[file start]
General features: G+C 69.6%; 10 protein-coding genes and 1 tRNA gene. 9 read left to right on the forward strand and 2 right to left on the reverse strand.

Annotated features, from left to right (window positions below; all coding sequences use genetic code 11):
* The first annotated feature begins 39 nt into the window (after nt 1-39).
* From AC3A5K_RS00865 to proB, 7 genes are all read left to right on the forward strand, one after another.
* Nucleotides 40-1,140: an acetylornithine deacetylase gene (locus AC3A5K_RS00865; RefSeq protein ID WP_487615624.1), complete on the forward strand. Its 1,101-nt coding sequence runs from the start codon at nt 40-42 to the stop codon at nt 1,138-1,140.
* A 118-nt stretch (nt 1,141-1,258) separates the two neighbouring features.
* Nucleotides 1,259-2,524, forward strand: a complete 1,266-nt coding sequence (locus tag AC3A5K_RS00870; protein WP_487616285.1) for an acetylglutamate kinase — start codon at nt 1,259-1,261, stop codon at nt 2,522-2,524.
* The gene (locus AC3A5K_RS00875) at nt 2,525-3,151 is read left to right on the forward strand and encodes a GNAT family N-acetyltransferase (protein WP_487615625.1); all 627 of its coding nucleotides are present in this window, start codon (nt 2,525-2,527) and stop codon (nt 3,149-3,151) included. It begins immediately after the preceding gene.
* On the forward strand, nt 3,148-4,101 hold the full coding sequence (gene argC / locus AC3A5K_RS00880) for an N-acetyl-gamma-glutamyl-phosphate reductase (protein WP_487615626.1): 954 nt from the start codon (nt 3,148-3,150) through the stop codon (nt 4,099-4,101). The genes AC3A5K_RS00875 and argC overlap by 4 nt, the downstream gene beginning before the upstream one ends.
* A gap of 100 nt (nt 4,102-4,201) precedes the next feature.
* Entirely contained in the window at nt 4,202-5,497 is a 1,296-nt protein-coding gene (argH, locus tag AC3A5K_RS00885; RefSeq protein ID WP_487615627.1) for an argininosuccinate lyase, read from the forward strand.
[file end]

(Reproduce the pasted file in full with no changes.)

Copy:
General features: G+C 69.6%; 10 protein-coding genes and 1 tRNA gene. 9 read left to right on the forward strand and 2 right to left on the reverse strand.

Annotated features, from left to right (window positions below; all coding sequences use genetic code 11):
* The first annotated feature begins 39 nt into the window (after nt 1-39).
* From AC3A5K_RS00865 to proB, 7 genes are all read left to right on the forward strand, one after another.
* Nucleotides 40-1,140: an acetylornithine deacetylase gene (locus AC3A5K_RS00865; RefSeq protein ID WP_487615624.1), complete on the forward strand. Its 1,101-nt coding sequence runs from the start codon at nt 40-42 to the stop codon at nt 1,138-1,140.
* A 118-nt stretch (nt 1,141-1,258) separates the two neighbouring features.
* Nucleotides 1,259-2,524, forward strand: a complete 1,266-nt coding sequence (locus tag AC3A5K_RS00870; protein WP_487616285.1) for an acetylglutamate kinase — start codon at nt 1,259-1,261, stop codon at nt 2,522-2,524.
* The gene (locus AC3A5K_RS00875) at nt 2,525-3,151 is read left to right on the forward strand and encodes a GNAT family N-acetyltransferase (protein WP_487615625.1); all 627 of its coding nucleotides are present in this window, start codon (nt 2,525-2,527) and stop codon (nt 3,149-3,151) included. It begins immediately after the preceding gene.
* On the forward strand, nt 3,148-4,101 hold the full coding sequence (gene argC / locus AC3A5K_RS00880) for an N-acetyl-gamma-glutamyl-phosphate reductase (protein WP_487615626.1): 954 nt from the start codon (nt 3,148-3,150) through the stop codon (nt 4,099-4,101). The genes AC3A5K_RS00875 and argC overlap by 4 nt, the downstream gene beginning before the upstream one ends.
* A gap of 100 nt (nt 4,102-4,201) precedes the next feature.
* Entirely contained in the window at nt 4,202-5,497 is a 1,296-nt protein-coding gene (argH, locus tag AC3A5K_RS00885; RefSeq protein ID WP_487615627.1) for an argininosuccinate lyase, read from the forward strand.